Easterbrook points out that when Auburn notes that when it won the 2010 national championship, its net football income was $37 million, just a bit less than the $43 million of that season's NFL champion, the Green Bay Packers. The head coach, Gene Chizik, was paid $3.5 million that year because he was such a “wonderful mentor to our students.” But many of the Auburn scholarship players, due to NCAA limitations, were living below poverty level.

The National College Players Association plans to focus on four main areas:

• Demonstrate unity among college athletes and fans in favor of NCAA reform.

• Show support for players who joined concussion lawsuits against the NCAA, which could "force the NCAA to finally take meaningful steps to minimize brain trauma in contact sports and provide resources for current and former players suffering with brain injuries."

• Show support for the players who "stepped up in the O'Bannon vs. NCAA, EA Sports lawsuit regarding the use of players' images/likeliness, which could unlock billions of dollars in resources for current, future, and former players."

• Stand behind individual players being "harmed by NCAA rules."

The NCAA, upon hearing the “APU” statements were being seen in Saturday’s games, issued a quick statement Saturday night: “"As a higher education association, the NCAA supports open and civil debate regarding all aspects of college athletics," NCAA Director of Public and Media Relations Stacey Osburn said in a statement. “Student-athletes across all 23 sports provide an important voice in discussions as NCAA members offer academic and athletic opportunities to help the more than 450,000 student-athletes achieve their full potential."

Finally, the kicker: It has been learned that the National College Players Association is being supported by the U.S. Steelworkers Union.

royexum@aol.com


Send Your Opinions To Chattanoogan.com

We welcome your opinions at Chattanoogan.com. Email to news@chattanoogan.com . We require your real first and last name and contact information. There is no word limit, but if your article is too long you may lose your reader. Please focus more on issues than personal attacks. (click for more)

David Carroll: Who Rescues People From A Burning House? These Guys!

I’m as bad as anybody else.  Sometimes I get into a lazy, stereotypical mindset. I start believing that most 17-year-old boys stay out late, wake up really late, and have only one thing on their mind.  I love it when I’m proven wrong. Let me tell you what happened Thursday night.  Central High junior Jacob Gray and Ooltewah High junior Mason Chamberlain ... (click for more)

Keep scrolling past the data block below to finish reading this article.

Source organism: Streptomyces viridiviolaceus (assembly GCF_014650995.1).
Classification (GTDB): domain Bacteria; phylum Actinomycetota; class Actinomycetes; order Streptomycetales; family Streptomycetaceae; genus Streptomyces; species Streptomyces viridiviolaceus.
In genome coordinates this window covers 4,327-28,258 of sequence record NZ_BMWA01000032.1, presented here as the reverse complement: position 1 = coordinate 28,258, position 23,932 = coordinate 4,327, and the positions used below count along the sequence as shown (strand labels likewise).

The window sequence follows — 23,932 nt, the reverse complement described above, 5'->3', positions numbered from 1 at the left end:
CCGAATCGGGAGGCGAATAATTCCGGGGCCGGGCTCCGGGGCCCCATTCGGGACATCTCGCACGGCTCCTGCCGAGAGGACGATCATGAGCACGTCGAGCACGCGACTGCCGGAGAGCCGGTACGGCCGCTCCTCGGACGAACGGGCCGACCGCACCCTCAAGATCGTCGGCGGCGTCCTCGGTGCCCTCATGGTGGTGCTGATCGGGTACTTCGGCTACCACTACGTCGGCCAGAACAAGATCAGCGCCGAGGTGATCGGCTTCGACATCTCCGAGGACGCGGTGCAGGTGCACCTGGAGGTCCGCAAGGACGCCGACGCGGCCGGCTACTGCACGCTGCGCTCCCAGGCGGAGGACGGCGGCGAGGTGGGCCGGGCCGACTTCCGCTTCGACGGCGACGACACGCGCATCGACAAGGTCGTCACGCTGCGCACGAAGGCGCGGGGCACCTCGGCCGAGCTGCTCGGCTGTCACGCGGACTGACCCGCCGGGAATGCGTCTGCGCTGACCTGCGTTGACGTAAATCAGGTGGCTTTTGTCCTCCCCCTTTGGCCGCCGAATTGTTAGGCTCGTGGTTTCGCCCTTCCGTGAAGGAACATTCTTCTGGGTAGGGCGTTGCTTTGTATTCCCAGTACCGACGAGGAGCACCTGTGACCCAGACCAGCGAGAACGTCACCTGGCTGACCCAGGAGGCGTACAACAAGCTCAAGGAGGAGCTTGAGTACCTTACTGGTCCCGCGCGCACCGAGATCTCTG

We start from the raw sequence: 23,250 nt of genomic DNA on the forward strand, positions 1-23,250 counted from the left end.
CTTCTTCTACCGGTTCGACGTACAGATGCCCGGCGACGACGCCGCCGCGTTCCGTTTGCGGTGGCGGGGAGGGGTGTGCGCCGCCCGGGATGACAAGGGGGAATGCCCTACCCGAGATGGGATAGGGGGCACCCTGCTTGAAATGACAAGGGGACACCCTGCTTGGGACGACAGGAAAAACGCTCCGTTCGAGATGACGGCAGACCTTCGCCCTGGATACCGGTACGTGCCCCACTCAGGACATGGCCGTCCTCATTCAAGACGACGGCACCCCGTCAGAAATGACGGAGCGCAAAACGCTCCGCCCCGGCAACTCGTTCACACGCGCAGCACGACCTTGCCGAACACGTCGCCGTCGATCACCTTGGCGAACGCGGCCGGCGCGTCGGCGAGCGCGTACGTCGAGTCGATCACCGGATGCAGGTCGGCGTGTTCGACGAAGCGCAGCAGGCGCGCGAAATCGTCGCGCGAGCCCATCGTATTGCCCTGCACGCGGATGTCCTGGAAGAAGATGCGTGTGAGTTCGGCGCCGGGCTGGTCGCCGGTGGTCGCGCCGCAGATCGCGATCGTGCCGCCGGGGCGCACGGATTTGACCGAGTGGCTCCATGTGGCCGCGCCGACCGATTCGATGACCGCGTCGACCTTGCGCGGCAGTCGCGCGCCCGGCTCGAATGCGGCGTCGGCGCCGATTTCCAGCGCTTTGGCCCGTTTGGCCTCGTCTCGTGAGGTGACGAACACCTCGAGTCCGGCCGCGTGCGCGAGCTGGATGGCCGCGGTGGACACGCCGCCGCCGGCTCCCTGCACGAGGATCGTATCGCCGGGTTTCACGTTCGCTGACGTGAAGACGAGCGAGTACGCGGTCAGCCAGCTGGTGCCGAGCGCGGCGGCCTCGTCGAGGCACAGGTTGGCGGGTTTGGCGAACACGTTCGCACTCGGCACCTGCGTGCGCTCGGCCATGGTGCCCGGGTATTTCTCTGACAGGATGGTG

Signal Council, Residents Concerned About Unsafe Driving En Route To Schools

The town council of Signal Mountain is dealing with a traffic problem caused by increased traffic to and from Signal Mountain Middle High School and Nolan Elementary. Mayor Dick Gee said, “This is a tough issue that we wouldn’t have to deal with if everyone would drive responsibly.” The main concern is for safety and in November the council agreed to try to fix the problem by ... (click for more)

88-Year-Old Woman In Bradley County Severely Burned After Going Back In Burning House For Pets

Two people were injured in a house fire in Bradley County on Friday.   Shortly before noon, Bradley County EMS responded to a reported house fire on Hancock Road.   Two ambulances and a shift commander responded. Initial reports were that there were two people injured. When EMS crews arrived, Bradley County firefighters were performing resuscitative ... (click for more)

Henderson's Heroics Lead Warrors Past Bears, 53-45

Kordell Stewart’s broad shoulders were more than enough to carry his White County teammates on a mind-boggling, second-half offensive assault rarely seen on basketball courts in the Chattanooga area, or anywhere else for that matter. Henderson scored White County’s first 16 points of the second half and powered the District 6-AAA champion Warriors to a 53-45 come-from-behind ... (click for more)

Brainerd, Central Boys Advance To Region 3-AA Hoop Finals

LOUDON, Tenn. -- Brainerd won both regular-season matchups while Central won at the Best of Preps third-place consolation game before capturing the District 6-AA title last week at Red Bank. The season tally is now two wins each against each other and now they are ready for Round 5 following the Region 3-AA semifinals here at Loudon High School Saturday afternoon. Brainerd ... (click for more)